Accessibility Annotation screen shot

Top 5 Most Common Accessibility Annotations

Measurements. They’re the thing you dread at the end of your design process where you have to lean wayyyy back in your chair, pour yourself another cup of coffee, look at the ceiling and say “Ok, let’s get this over with.”

Now there are lots of tools, libraries, patterns, and software that can make this faster, but at the end of the day, a precision prototype’s job is to communicate how certain aspects of a design should be represented down to an element’s behavior, color, typeset, size and scale– and you gotta do it.

Now, when it comes to accessibility there are other implications of your design that you’re responsible for articulating to your development team. In this article, we’re going to go through five common accessibility annotations that you can start adding to your designs today.

To demonstrate how to use them, we’ve put together a little example application. All of the assets you see in the article will be available for free at the end of the article.

One thing to note before we get started: just like design measurements, accessibility annotations are best suited at the pattern level. Once you’ve made a pattern accessible, many aspects of it don’t have to be re-defined or re-articulated every single time you employ that pattern in your designs. However, for the purpose of this exercise we’re going to annotate as though nothing is a pattern, but, you know, don’t do that or you’ll go crazy.

Example Site for Annotations

To better illustrate the five common annotations, I built a fake eCommerce sock site called Tutzies. Each annotation has a screenshot of the fake site illustrating how to use each annotation.

Screenshot of Tutxies homepage with featured image and sample product cards
[Tutzies homepage, no annotations]


Let’s start with something I think most designers are familiar with: tab order. This is the order that elements are focused when you tab through the interactive elements on an application. This is important because this is how keyboard-only (KO) or Assistive Technology (AT) users move through and are presented with the information and functionality of your application. If you’re looking for a rule as to how to mark up tab order, typically it follows the top-down reading order of the page.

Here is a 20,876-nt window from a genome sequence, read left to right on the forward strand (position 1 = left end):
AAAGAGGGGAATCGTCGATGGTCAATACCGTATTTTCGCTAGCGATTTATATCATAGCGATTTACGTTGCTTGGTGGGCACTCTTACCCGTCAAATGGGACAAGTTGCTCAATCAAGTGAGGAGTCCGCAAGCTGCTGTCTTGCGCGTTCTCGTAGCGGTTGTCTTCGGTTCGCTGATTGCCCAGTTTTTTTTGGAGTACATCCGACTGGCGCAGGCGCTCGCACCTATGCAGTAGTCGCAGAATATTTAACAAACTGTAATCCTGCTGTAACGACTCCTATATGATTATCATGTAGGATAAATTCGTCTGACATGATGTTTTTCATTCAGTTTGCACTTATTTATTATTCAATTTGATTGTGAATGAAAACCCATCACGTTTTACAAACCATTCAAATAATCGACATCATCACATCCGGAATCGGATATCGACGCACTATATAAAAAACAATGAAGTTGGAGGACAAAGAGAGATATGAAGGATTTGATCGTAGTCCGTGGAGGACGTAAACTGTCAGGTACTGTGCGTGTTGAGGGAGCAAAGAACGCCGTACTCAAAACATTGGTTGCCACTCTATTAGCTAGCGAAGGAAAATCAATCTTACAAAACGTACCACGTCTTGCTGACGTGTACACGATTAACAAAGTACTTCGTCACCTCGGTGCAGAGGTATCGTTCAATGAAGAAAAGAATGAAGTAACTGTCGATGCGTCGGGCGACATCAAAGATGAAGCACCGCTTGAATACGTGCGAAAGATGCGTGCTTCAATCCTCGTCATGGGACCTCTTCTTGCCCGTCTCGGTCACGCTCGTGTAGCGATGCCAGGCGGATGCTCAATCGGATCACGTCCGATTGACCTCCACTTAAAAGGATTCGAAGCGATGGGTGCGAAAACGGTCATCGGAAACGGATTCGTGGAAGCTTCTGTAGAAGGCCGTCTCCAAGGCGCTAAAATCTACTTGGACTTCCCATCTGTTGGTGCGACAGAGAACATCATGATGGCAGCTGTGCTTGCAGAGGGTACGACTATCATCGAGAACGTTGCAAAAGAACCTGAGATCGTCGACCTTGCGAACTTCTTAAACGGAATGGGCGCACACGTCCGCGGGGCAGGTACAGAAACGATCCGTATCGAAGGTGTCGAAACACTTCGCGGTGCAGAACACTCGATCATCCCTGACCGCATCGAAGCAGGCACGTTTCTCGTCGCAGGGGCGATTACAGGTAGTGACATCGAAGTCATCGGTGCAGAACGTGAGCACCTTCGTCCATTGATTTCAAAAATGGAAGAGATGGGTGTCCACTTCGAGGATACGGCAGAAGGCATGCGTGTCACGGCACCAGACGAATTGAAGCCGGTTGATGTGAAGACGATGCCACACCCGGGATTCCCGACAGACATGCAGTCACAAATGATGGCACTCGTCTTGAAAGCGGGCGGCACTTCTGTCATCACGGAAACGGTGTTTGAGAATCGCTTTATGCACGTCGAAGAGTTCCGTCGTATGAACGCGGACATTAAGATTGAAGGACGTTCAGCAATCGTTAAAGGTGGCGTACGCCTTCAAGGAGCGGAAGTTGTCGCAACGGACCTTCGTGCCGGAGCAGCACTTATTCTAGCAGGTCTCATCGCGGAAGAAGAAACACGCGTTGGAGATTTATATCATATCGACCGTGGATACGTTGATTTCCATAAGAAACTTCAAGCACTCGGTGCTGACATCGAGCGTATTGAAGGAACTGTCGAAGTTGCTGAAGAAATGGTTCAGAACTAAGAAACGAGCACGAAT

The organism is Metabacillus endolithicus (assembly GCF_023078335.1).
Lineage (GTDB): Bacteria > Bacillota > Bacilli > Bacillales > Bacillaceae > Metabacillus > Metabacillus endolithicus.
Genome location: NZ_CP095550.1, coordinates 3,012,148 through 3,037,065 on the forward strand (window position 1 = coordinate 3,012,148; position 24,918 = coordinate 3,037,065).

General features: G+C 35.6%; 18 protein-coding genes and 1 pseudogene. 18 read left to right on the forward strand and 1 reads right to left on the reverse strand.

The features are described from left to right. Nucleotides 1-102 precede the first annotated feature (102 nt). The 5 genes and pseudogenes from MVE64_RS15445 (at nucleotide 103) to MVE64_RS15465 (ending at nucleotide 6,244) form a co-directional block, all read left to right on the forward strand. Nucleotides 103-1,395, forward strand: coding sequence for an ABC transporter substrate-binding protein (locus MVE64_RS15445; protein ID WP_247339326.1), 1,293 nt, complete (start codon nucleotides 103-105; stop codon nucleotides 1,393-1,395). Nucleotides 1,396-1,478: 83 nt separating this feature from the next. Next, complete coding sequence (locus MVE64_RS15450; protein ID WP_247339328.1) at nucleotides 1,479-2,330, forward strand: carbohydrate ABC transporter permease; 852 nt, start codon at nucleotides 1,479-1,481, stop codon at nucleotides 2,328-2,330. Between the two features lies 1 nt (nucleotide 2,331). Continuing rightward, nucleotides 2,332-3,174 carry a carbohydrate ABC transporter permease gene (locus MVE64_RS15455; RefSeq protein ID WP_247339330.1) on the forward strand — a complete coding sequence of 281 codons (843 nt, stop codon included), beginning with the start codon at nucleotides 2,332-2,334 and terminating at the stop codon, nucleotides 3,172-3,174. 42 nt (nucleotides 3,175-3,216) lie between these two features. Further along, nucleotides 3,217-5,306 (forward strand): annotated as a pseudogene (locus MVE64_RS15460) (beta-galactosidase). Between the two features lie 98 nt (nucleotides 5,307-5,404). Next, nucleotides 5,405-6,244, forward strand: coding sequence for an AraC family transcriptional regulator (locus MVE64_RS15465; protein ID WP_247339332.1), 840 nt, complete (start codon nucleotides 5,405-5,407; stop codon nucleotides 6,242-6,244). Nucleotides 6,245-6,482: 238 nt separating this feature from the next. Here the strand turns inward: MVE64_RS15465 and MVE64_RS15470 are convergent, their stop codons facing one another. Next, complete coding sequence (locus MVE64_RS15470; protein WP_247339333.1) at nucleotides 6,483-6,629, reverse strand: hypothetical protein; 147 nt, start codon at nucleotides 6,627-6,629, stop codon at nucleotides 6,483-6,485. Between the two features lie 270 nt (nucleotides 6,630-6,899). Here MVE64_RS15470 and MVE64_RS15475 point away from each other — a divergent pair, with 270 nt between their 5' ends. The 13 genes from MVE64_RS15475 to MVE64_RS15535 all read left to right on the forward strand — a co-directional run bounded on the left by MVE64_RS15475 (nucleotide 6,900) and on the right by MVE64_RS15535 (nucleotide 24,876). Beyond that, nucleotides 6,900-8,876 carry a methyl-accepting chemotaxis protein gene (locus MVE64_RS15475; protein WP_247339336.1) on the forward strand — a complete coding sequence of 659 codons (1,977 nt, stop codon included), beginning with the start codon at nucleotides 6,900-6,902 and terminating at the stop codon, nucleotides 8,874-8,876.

Let’s take a look at our example:

[Tutzies homepage, tab annotations]
[Tutzies homepage, tab annotations]
Couple things of note: #12 and #13 are important because I’m indicating that there are no other focusable elements between the end of the top bar and the first card. As for the cards, if I had already defined focus order within the cards at the pattern level you wouldn’t necessarily have to do it again here unless there was some deviation that needed to be noted.

For those with a keen eye, you’d notice that there isn’t a Skip Link in this example, which would typically be the first tab stop. You’re right, and in reality, for a site like this there should be one, but for simplicity, it was omitted.

Buttons and Links

Buttons and Links are a pretty easy set of annotations and most designers will be able to start using right out the gate. All you have to do is, well, indicate whether something is a button or is a link. How pedantic you need to be with this is up to you and your development team. I personally only use it when I need to define something that is non-obvious, such as something that is styled like a link but acts like a button such as something like + add another.

Let’s take a look at our example:

[Tutzies homepage, buttons and links annotations]
[Tutzies homepage, buttons, and links annotations]
If you’re wondering what constitutes a button vs. a link, we consider the difference like this: buttons are used for the evocation of functionality and actions such as opening a modal or saving progress; links are used for navigation. In the end, just make sure you are consistent. Oh! If you’re wondering why those color swatch swappers on the card pattern aren’t marked up as buttons, it’s because they aren’t…they’re actually styled radio controls.

Accessible Names

Accessible names (AccName) are information you provide to an element that allows it to communicate to an AT user what it is and, if needed, how it works. Common elements that need them are icons (that are not already labeled by text), non-decorative images, and non-standard controls (like the aforementioned radio control).

Let’s take a look at the example:

[Tutzies homepage, accName annotations]
[Tutzies homepage, accName annotations]
Here is a more detailed view of the Accessible Name Annotations:

Detailed View of AccName Annotations
[Tutzies homepage, accName annotations, zoomed-in screenshot]